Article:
Art Objects Observed: I’m Trying, But You Are Making It Difficult, Addendum

The addendum to my January 26th post about the importance of the user friendly-ness of artist’s websites (see the re-post below),  is about a recent gallery experience. Friday, I had a drop in and say hi gallery appointment in Boston, nothing formal. The gallery owner asked me to sit across from her at a table, she turned her computer sideways and said lets talk about your work.  My website worked smoothly, nothing was spinning, beside each piece of artwork, clearly displayed, was the title, dimensions, medium and date, etc.   It was a great meeting, I’ll tell you about it when the ink dries……. just sayin’.. clean up your website.

REPOST OF :                                                                                                                         Art Objects Observed:  I’m Trying, But You Are Making It Difficult                 Recently, I blogged about artwork that I have seen in galleries under the heading “Art Objects Observed”.  Today I am writing about artwork that I have struggled to observe online.

For the past few hours I have been working on my talk, Wax Collage: Beyond Technique for the 6th International Encaustic Conference.  After reviewing jpegs of work submitted to me, I decided to search the internet for additional examples of wax collage to find a balance and conversation among the images for my presentation. However, I feel compelled to stop my work and shout, artists, PLEASE make your websites user friendly. I am confounded by the difficulty I  encountered navigating and the lack of important information on too many websites. I was confronted by a smorgasbord of flashy, moving, spinning things with little or no information about the work. Did I mention long periods of loading?… don’t get me started.  This tour of artists websites was like arriving at a gallery, and the door was locked.

For those of you whose websites must have been designed by Rube Goldberg, I offer to you, with a grin,  the Joseph Herscher video below as an example of the experience that you have created for a visitor to your website:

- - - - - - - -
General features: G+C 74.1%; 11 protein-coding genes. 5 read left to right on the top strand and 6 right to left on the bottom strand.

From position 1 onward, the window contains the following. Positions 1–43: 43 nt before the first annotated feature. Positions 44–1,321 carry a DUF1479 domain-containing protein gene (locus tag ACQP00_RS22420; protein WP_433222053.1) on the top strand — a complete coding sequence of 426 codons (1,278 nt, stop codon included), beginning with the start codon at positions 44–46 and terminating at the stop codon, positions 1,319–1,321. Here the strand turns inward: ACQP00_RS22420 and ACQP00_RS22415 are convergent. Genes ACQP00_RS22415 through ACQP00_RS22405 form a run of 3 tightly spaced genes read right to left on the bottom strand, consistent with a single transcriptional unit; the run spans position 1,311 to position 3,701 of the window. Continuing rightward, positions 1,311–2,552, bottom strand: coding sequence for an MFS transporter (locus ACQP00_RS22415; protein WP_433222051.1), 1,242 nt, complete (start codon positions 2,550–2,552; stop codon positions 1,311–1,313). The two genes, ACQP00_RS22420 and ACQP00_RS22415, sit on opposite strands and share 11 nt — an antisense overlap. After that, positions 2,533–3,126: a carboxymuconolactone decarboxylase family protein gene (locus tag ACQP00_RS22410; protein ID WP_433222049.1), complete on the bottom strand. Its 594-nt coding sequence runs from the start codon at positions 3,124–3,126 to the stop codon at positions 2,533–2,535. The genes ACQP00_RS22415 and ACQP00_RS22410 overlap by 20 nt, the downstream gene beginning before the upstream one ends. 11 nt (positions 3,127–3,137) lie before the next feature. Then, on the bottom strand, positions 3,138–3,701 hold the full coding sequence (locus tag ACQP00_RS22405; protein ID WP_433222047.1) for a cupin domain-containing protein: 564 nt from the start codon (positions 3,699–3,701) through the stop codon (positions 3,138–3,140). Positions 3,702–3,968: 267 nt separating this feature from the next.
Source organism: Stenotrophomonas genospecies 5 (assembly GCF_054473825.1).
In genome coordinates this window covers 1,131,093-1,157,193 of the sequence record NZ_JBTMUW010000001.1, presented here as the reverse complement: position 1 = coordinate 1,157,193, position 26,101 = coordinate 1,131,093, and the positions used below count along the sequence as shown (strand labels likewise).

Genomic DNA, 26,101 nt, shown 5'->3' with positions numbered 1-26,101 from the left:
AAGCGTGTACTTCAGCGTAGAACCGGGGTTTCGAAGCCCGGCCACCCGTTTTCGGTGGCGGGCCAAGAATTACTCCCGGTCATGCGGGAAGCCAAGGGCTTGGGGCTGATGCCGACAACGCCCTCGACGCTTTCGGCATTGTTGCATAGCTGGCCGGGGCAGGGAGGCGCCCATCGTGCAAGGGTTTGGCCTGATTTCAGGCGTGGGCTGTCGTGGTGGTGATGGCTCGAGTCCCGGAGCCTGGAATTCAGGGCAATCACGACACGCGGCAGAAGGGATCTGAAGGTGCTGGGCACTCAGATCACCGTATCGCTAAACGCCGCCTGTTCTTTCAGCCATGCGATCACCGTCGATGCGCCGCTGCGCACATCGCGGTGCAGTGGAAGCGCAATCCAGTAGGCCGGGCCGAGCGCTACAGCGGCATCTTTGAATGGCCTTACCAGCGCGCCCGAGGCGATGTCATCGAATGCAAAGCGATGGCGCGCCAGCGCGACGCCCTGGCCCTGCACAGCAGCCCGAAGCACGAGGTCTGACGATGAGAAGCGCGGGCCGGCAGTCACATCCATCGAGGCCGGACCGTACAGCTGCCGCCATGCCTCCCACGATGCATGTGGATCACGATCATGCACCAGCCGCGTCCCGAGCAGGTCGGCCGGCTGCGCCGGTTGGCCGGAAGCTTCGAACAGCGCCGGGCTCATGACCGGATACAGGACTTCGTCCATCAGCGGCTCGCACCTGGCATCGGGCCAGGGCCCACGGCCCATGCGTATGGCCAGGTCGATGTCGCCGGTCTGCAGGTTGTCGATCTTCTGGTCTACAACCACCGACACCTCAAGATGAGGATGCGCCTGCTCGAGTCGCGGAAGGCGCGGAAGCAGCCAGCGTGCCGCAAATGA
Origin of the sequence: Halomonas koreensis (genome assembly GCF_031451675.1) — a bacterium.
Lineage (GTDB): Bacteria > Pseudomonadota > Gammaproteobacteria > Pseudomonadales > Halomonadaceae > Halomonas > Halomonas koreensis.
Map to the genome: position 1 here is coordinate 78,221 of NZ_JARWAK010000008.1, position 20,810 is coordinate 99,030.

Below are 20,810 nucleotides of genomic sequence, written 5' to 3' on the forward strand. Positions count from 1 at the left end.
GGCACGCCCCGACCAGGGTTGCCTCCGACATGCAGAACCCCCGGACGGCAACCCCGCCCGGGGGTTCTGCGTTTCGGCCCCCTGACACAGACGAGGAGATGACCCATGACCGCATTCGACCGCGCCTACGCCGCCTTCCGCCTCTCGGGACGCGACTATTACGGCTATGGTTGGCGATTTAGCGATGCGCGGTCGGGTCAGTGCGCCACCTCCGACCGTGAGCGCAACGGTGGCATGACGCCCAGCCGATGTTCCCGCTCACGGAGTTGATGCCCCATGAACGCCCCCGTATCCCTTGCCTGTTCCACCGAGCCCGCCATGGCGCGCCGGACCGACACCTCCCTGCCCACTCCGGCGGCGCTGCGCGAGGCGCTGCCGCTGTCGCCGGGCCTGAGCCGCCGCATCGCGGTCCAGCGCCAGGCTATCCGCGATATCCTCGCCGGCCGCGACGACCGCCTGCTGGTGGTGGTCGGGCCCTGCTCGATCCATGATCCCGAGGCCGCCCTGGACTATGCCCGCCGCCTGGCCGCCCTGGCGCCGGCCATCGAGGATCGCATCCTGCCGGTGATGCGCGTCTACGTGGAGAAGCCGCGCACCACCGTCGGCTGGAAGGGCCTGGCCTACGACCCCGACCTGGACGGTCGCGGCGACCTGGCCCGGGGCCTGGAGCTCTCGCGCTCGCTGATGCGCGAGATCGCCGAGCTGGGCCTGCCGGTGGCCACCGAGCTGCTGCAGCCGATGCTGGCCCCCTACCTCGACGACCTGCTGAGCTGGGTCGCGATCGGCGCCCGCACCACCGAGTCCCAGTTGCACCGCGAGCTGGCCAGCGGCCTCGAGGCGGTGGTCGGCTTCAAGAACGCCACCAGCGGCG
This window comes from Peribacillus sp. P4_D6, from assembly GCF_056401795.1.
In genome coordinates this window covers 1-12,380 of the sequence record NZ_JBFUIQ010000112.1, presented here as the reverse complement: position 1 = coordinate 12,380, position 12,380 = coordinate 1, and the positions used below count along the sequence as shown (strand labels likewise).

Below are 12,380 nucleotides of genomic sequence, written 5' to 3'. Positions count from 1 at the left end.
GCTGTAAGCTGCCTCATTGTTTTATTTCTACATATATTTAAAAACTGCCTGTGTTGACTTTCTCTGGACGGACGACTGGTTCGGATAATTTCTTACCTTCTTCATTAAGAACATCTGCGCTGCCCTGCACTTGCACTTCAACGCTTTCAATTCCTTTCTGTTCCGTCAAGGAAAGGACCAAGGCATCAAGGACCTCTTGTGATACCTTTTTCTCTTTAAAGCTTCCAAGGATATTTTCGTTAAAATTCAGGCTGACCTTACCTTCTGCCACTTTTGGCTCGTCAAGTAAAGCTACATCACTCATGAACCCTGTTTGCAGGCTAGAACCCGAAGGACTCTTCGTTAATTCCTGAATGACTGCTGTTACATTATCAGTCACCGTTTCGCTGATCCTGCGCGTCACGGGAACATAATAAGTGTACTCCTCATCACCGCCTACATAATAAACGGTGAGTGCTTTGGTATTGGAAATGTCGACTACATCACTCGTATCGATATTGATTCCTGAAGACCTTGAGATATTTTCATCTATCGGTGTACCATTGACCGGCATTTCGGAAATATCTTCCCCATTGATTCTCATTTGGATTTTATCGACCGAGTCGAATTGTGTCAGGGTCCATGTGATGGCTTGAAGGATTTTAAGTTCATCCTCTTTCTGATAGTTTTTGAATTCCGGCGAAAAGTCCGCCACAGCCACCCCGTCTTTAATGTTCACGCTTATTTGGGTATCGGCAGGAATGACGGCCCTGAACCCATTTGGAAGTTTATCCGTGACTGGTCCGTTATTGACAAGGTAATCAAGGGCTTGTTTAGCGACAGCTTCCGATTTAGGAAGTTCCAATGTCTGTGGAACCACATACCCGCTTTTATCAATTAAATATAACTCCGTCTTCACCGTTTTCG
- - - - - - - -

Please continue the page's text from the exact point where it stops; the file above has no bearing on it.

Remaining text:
Now that I am done ranting, but still a little cranky, here’s a few basic necessities that I believe are important for a user friendly artist’s website:

A website is an ever changing entity, which should be frequently updated, refined and tweaked.

Your website should showcase your work, not the website designer’s work.

Your name should be clearly displayed. If you insist on having a signature at the top, please put your name in a legible font underneath.

Along with your name,  your biography, statement, resume and contact information should be obvious to the visitor; displayed along the top or side, in a font and size discernable to the human eye.  Do not make the visitor hunt for this information.  Adding a footer, also containing this information, works well for the belt and suspenders effect, but not necessary.

The background color or pattern should not compete for attention with your artwork.

The following categories should be well written and not in a PDF. No one wants to download your info.  Biography: please do not say that you have been making art since you were 3 years old. Write about your adult art life as it pertains to the work on your site.  Resume: start weeding as it grows.  Statement: here is your chance to tell the world about your work. Your artist statement is not a participant in the thesaurus olympics. Just write about  about your work. What would you tell a friend about your work? Some starting points may include your motivation, technique, process and historical or social influences.

Your contact information should be accurate, an email address and maybe your phone number. Do not give your street address.

When a visitor clicks on an image it should appear instantly and without fanfare. It should enlarge to a size that showcases the work.

Beside each piece of artwork, clearly displayed, should be the title, dimensions, medium and date.

Millions of people have access to your work, make their visit wonderful, effortless and share-able.  Do not forget to add social networking share buttons.

A website is your personal gallery. How does your website compare to your favorite brick and mortar gallery? I am sure that the gallery is uncluttered — simple, elegant website design, the artwork is immediately visible –easily accessible click throughs,  the art object description is complete and adjacent to the work, and if you ask for more information, the gallerist speaks about the artwork without ambiguity –a well written statement.

The next time you land on a website that you like, take moment to consider it’s content and flow.

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5 thoughts on “Art Objects Observed: I’m Trying, But You Are Making It Difficult, Addendum

    • You’re welcome. I had to pass on the info because it struck me as we were looking at my website, this was all that represented me, nothing real like a painting or even a postcard, just pixels.

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  1. Hi Marybeth, thanks for the input. I used to have years on my work, but then a friend who worked at a gallery told me that I should not do that. So I took them off. But I recently updated my website and decided that I wanted to categorize my work by year, so I guess, I decided to go against my friend’s advice! Is there any situation where one would not put the year on their work in your opinion?

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